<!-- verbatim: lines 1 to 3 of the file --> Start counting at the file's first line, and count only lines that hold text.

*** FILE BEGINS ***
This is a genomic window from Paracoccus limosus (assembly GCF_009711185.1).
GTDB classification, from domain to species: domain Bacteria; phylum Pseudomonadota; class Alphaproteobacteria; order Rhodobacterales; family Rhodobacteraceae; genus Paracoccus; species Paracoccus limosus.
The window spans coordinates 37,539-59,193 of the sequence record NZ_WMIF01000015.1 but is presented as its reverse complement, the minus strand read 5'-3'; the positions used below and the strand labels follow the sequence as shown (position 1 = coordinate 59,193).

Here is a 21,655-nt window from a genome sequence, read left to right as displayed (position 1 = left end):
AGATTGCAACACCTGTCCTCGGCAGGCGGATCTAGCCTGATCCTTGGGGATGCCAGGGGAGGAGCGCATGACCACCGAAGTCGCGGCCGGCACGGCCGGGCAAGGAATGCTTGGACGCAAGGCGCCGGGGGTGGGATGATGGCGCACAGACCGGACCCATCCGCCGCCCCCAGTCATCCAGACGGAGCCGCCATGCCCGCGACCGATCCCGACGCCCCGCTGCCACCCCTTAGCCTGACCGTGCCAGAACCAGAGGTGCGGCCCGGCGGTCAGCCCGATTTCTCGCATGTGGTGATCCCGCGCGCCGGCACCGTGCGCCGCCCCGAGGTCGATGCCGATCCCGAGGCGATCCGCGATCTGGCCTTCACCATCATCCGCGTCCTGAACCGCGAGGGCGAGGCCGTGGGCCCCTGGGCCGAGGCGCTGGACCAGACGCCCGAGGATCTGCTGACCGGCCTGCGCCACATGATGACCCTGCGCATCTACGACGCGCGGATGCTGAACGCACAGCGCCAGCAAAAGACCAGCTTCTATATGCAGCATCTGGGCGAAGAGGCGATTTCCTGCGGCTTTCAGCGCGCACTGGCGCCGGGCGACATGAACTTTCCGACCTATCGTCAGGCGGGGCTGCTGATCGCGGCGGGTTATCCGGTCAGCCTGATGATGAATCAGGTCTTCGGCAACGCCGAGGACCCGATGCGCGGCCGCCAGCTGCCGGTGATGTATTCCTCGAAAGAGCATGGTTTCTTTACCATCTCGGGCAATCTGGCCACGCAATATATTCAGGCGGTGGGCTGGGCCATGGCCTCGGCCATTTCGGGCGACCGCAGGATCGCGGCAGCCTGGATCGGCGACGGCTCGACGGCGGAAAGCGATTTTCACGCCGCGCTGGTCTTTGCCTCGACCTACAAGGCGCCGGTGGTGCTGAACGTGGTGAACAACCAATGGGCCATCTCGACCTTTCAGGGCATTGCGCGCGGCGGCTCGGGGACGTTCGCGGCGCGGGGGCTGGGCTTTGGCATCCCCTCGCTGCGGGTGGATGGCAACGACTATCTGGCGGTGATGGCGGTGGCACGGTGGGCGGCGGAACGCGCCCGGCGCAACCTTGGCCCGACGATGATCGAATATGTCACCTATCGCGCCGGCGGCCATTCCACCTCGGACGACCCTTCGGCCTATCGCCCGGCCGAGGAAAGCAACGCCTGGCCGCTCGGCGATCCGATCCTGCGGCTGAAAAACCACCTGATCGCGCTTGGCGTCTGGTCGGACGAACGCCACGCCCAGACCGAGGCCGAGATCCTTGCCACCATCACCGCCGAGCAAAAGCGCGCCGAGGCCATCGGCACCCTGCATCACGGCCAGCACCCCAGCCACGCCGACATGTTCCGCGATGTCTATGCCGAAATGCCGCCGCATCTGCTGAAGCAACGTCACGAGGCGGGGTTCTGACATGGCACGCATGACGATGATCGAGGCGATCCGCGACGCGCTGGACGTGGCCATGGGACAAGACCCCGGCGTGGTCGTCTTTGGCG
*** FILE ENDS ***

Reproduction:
This is a genomic window from Paracoccus limosus (assembly GCF_009711185.1).
GTDB classification, from domain to species: domain Bacteria; phylum Pseudomonadota; class Alphaproteobacteria; order Rhodobacterales; family Rhodobacteraceae; genus Paracoccus; species Paracoccus limosus.
The window spans coordinates 37,539-59,193 of the sequence record NZ_WMIF01000015.1 but is presented as its reverse complement, the minus strand read 5'-3'; the positions used below and the strand labels follow the sequence as shown (position 1 = coordinate 59,193).